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  1. McKnuckle

    BIAB newbie with low OG

    A typical boil-off rate with a keggle (I assume that's what you mean by keg?) is 1 to 1.5 gallons per hour. Check out the spreadsheet on this BIAB Tools page to see how the volume variables interact. Check out some other software, like the recipe builder on BrewersFriend.com, to see how to...
  2. McKnuckle

    BIAB newbie with low OG

    Well, you may not wish to count the volume of wort that contained sediment, but unfortunately the recipe does. :) That extra volume means you either boiled off less wort than expected, or you simply started with too much water, which I think is the case here. You've listed 9.25 lbs of malt...
  3. McKnuckle

    BIAB newbie with low OG

    A relatively fine grind helps maximize BIAB efficiency. If you had the grains milled at a homebrew shop, they are notorious for milling in a "middle of the road" sort of way. That could be one factor. The next factor is simply the method by which you are predicting those OG values. How much...
  4. McKnuckle

    Acidulated malt in stouts and water adjustment

    Here's some write-up on techniques to add it later - in this case, at packaging. Note: I have never done this myself. Dry Irish Stout
  5. McKnuckle

    Acidulated malt in stouts and water adjustment

    I'm pretty sure that Guinness adds their infamously secret "twang" after the mash. And so should you. That way the extra acid won't mess with your mash pH. The recipes you've seen are probably overlooking that approach.
  6. McKnuckle

    Adding fruit to secondary fermentation

    The yeast will wake right up. It’s like the smell of bacon frying in the kitchen when you’re sleeping late on the weekend. Irresistible!
  7. McKnuckle

    Corny keg pressure

    Unless you have exacting needs that require different levels of carbonation for each beer, it is fine to hook everything up to one regulator. I assume you have a manifold so you can do that.
  8. McKnuckle

    Corny keg pressure

    The red numbers on the gauge at the bottom/right indicate the regulated pressure sent to the keg(s). Ignore the dial on the left; it is basically useless.
  9. McKnuckle

    Corny keg pressure

    I assume that hydro photo is the lager; if so, at 1.010 after two weeks it is 99% done. Go ahead and put it in your keg. In fact, if you are exposing it to air at all, that's bad so you should package it ASAP.
  10. McKnuckle

    Adding fruit to secondary fermentation

    I'm not a fruit beer person, but I have made my share of fruit wine in the past. For mango, I guess I would peel and section it into chunks, removing the pit of course. Then I would freeze, thaw, and mash. I might be impatient and just mash it, though. :) Do consider how you're getting it...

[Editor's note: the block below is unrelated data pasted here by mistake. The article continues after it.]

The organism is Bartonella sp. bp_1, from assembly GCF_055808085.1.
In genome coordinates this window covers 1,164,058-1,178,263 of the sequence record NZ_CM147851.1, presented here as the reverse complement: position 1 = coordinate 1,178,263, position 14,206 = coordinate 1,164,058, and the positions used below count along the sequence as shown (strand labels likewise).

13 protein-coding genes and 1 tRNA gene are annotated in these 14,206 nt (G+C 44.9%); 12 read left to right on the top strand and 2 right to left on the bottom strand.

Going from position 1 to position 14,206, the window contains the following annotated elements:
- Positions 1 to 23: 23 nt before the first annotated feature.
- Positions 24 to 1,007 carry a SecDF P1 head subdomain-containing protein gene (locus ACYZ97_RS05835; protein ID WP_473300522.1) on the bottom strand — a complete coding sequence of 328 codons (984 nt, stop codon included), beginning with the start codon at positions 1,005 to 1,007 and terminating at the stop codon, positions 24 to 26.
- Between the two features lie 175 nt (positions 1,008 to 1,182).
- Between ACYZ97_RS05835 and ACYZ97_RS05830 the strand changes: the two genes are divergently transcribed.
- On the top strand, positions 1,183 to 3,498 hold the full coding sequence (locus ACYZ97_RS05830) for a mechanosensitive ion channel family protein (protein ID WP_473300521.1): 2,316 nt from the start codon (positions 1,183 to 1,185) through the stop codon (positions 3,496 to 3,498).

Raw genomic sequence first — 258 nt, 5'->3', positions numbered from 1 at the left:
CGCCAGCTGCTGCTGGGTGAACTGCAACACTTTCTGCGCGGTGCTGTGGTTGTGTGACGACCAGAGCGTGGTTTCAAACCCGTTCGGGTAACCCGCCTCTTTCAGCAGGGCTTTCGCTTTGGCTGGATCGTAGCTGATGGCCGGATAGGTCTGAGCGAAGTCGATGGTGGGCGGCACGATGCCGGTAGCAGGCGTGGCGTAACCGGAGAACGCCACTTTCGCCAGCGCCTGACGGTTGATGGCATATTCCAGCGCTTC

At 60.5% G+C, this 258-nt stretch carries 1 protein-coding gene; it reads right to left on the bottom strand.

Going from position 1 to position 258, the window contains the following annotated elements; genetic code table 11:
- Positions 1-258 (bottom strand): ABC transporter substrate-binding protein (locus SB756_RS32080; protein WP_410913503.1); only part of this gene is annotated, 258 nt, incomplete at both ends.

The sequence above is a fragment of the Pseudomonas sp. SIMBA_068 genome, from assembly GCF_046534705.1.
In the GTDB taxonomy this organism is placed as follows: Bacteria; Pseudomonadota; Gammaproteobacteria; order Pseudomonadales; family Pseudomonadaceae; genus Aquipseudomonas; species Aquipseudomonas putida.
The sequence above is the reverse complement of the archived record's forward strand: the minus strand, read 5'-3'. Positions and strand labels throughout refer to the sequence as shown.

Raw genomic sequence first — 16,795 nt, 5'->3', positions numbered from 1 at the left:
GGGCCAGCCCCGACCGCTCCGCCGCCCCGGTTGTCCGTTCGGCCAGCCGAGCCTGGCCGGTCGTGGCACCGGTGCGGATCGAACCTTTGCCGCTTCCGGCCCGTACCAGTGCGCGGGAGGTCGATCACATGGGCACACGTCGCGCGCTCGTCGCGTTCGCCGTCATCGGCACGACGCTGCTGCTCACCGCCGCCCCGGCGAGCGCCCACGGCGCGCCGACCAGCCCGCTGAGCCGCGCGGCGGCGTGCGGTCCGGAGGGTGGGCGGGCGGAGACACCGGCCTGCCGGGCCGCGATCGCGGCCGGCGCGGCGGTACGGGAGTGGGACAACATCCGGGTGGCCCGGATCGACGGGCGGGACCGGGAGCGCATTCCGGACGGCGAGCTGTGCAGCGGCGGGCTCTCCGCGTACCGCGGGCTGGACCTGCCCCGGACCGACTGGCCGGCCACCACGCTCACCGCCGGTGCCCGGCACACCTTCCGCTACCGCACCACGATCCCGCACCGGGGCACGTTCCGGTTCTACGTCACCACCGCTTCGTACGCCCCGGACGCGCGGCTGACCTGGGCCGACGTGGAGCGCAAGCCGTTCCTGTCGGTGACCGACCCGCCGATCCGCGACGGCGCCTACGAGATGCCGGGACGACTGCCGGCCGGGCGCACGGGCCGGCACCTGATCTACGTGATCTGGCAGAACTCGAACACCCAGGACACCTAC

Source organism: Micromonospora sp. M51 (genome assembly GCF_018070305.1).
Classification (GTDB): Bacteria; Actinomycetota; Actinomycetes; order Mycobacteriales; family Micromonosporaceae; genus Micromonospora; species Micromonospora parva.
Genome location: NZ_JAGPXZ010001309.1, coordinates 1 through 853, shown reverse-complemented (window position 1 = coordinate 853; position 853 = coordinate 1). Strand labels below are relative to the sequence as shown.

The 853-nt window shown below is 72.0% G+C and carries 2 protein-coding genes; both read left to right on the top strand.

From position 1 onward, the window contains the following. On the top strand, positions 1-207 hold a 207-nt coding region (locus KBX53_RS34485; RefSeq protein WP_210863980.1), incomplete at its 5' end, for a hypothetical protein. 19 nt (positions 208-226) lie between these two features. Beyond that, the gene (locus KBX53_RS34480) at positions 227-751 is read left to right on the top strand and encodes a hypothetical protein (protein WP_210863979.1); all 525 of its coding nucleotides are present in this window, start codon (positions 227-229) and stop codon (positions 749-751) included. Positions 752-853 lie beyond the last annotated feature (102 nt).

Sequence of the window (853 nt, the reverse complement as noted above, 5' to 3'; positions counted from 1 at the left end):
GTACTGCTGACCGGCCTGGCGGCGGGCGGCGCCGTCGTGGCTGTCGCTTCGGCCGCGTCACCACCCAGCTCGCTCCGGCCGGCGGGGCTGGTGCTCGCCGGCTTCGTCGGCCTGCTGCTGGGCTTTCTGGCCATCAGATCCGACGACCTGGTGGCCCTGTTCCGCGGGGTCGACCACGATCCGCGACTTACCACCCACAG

11. McKnuckle

    Corny keg pressure

    The simplest and most reliable way to carbonate beer in a keg is to hook up the CO2 and set the regulator to serving pressure. Serving pressure will be in the 12 psi range. You can start there and see how it goes. It will take 2 weeks to carbonate, but it will be somewhat carbed in half that...
  12. McKnuckle

    Best BIAB types to start with?

    Read the older, web-based version of How to Brew while you wait for the book. Don't focus so much on the equipment, because that changes, and the book doesn't cover newer electric brewing systems. Focus on the basics of how the craft is practiced. In fact, the equipment section is useful...
  13. McKnuckle

    Adding fruit to secondary fermentation

    Fermentation will be over when all of the fermentable sugars in the ingredients, both malt and fruit, are consumed by the yeast. Yeast don't operate on a schedule. In all practicality, the fruit will probably be done fermenting in a week or less. But you'll need to confirm that with a...
  14. McKnuckle

    Best BIAB types to start with?

    You don't need a bag with the Foundry. It has a basket (malt pipe) for that. You also don't need yeast nutrient, and you don't need to make a starter with dry yeast. Starters are for situations where you do not have enough healthy yeast for the volume and/or gravity of the wort. Dried yeast...
  15. McKnuckle

    Recreating a long lost memeory

    I think the grain bill sounds good for a start, even if it may have a couple more specialty grains than strictly needed. For example, the color in many traditional Belgian recipes comes at least partly from sugar that has been caramelized to different degrees. Sugar is a big part of these...
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